LONDON, May 9 — World stock markets sank again today on heightened China-US tensions before make-or-break trade talks in Washington, dealers said.
The dollar and oil prices steadied.
The two-day gathering has taken on huge significance after US President Donald Trump threatened to more than double punitive tariffs on US$200 billion (RM831 billion) of imports tomorrow, arguing that Beijing “broke” their previously agreed commitments on trade.
Chinese trade envoy Liu He returns to the bargaining table in the US capital later Thursday under a tense atmosphere with far-ranging ramifications for the world’s two biggest economies.
Beijing has rejected US accusations of backtracking and warned it would not “capitulate to any pressure” as the pair enter into eagerly-awaited negotiations.
‘Not holding out hope’
“Stocks have endured a major sell-off... as trade tensions between the US and China have ratcheted up,” said CMC Markets analyst David Madden.
“President Trump claims that China ‘broke the deal’, and traders have taken that as a sign that the relationship between Washington DC and Beijing is going to get worse.
“Trade discussions between the two sides will continue today, but investors are not holding out much hope,” Madden added.
In midday deals, London’s benchmark FTSE 100 index of major blue-chip companies was down 0.3 per cent.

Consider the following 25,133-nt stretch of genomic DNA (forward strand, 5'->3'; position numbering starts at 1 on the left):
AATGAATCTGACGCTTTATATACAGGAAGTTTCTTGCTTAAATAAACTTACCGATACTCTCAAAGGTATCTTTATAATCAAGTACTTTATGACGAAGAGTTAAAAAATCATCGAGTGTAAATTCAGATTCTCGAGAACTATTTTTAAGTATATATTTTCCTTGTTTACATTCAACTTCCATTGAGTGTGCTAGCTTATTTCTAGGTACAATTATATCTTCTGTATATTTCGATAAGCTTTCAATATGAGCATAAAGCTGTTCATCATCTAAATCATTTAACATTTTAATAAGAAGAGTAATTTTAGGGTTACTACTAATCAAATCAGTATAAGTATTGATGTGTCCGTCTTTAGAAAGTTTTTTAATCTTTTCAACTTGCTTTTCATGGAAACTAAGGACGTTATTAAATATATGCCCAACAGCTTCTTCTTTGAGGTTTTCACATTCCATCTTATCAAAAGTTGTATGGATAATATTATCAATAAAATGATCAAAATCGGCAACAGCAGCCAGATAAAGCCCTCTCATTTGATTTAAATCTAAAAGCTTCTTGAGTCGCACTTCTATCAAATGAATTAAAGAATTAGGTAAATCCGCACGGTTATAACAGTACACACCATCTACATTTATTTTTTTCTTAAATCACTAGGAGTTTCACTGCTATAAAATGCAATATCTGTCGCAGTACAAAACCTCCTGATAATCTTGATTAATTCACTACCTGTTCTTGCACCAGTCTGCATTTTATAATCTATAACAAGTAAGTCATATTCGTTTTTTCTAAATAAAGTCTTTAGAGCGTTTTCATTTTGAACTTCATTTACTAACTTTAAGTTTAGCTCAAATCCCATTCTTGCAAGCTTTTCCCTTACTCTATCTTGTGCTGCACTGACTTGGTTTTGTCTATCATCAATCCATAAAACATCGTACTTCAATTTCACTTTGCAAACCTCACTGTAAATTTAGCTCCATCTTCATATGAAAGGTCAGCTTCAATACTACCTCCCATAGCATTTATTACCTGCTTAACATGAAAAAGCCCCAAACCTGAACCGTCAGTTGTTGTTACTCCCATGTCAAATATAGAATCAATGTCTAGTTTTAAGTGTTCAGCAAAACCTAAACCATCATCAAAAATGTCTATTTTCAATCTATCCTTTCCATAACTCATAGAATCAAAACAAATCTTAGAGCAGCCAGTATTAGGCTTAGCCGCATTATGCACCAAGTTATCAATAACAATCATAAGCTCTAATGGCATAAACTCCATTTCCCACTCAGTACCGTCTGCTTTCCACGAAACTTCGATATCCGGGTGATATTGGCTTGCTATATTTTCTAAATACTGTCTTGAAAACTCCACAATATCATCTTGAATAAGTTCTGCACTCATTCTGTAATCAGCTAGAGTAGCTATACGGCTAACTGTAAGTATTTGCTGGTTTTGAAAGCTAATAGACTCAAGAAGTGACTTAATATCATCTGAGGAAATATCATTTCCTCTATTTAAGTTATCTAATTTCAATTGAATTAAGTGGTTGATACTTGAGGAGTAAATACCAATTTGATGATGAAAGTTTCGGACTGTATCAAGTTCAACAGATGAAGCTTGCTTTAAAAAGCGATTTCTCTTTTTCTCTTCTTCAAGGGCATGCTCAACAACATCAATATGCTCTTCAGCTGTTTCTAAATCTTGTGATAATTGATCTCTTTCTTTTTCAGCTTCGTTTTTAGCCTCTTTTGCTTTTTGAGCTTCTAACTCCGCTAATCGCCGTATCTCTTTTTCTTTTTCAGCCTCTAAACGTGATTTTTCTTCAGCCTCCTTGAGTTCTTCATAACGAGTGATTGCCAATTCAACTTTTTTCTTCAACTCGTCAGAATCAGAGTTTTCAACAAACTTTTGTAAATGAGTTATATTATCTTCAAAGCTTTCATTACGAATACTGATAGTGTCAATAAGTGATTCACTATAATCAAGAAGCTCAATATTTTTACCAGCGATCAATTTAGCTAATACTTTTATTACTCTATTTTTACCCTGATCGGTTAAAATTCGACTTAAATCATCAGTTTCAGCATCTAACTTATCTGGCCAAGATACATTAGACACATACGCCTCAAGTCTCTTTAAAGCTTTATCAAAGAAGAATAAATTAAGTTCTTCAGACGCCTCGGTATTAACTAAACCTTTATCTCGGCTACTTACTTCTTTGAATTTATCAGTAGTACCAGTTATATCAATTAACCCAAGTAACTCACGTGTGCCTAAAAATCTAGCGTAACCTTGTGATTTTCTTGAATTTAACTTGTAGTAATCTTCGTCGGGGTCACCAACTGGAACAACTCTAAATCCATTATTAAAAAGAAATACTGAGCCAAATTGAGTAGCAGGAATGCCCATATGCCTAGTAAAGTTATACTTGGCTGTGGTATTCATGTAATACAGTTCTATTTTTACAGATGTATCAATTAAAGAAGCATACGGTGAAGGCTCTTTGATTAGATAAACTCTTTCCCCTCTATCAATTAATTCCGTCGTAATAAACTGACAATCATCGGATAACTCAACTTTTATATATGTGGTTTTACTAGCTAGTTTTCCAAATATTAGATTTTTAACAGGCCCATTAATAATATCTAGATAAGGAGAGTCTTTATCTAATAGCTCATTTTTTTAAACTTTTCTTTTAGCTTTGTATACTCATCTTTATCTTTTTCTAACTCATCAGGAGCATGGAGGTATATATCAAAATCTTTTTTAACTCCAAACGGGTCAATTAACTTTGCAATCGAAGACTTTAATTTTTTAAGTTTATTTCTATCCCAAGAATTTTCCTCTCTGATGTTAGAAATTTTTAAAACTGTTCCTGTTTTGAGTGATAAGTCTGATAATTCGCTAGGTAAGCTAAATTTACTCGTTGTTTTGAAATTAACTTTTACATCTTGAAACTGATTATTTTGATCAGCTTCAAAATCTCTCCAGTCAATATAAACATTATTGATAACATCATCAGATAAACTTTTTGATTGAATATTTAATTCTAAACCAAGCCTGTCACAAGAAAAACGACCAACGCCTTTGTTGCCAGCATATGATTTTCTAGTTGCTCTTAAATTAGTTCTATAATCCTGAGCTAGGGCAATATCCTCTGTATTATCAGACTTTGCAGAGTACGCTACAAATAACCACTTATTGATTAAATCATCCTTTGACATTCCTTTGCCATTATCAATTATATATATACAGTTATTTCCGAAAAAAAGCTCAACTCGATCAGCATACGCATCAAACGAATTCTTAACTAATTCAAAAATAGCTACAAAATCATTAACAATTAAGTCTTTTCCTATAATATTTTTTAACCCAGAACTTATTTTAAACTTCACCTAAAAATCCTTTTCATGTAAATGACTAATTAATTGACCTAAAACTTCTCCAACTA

Frankfurt’s DAX 30 slid 0.7 per cent, while the Paris CAC 40 shed 1.1 per cent with sentiment hit also by disappointing earnings for ArcelorMittal.
Shares in the world’s largest steel firm tanked 5.36 per cent to 16.82 euros after it revealed that first-quarter net profits plunged on sliding steel prices.
In Asia today, Hong Kong stocks were hammered more than two per cent while Shanghai ended 1.5 per cent lower and Tokyo sank 0.9 per cent.
Trump’s remarks have battered global equities and fuelled fears the economic superpowers — who appeared just last week to be nearing a deal — could become entangled in a brutal trade war with worldwide consequences.
For its part, Beijing said an escalation was “not in the interests of the two countries’ people” but warned it would impose “necessary countermeasures” if the tariffs were more than doubled Friday.
Fears of a worsening trade crisis sent many investors scurrying to haven assets like the yen and gold, dealers said.
“Global equities along with US stock futures continue to face pressure with time running out for U.S tariffs to escalate between the world’s two largest economies,” noted Oanda analyst Dean Popplewell.
“Safe haven trading dominates proceedings with yen, gold and sovereign debt climbing as investors continue to seek sanctuary.”
Key figures around 1100 GMT
London — FTSE 100: DOWN 0.3 per cent at 7,249.44 points
Frankfurt — DAX 30: DOWN 0.7 per cent at 12,093.80
Paris — CAC 40: DOWN 1.1 per cent at 5,357.81
EURO STOXX 50: DOWN 1.0 per cent at 3,382.57
Tokyo — Nikkei 225: DOWN 0.9 per cent at 21,402.13 (close)
Hong Kong — Hang Seng: DOWN 2.4 per cent at 28,311.07 (close)
Shanghai — Composite: DOWN 1.5 per cent at 2,850.95 (close)
New York — Dow: FLAT at 25,967.33 (close)
Euro/dollar: DOWN at US$1.1191 from US$1.1192 at 2100 GMT
Pound/dollar: DOWN at US$1.2990 from US$1.3006
Dollar/yen: DOWN at 109.87 yen from 110.10 yen
Oil — Brent Crude: DOWN two cents at US$70.38 per barrel
Oil — West Texas Intermediate: DOWN four cents at US$62.08 — AFP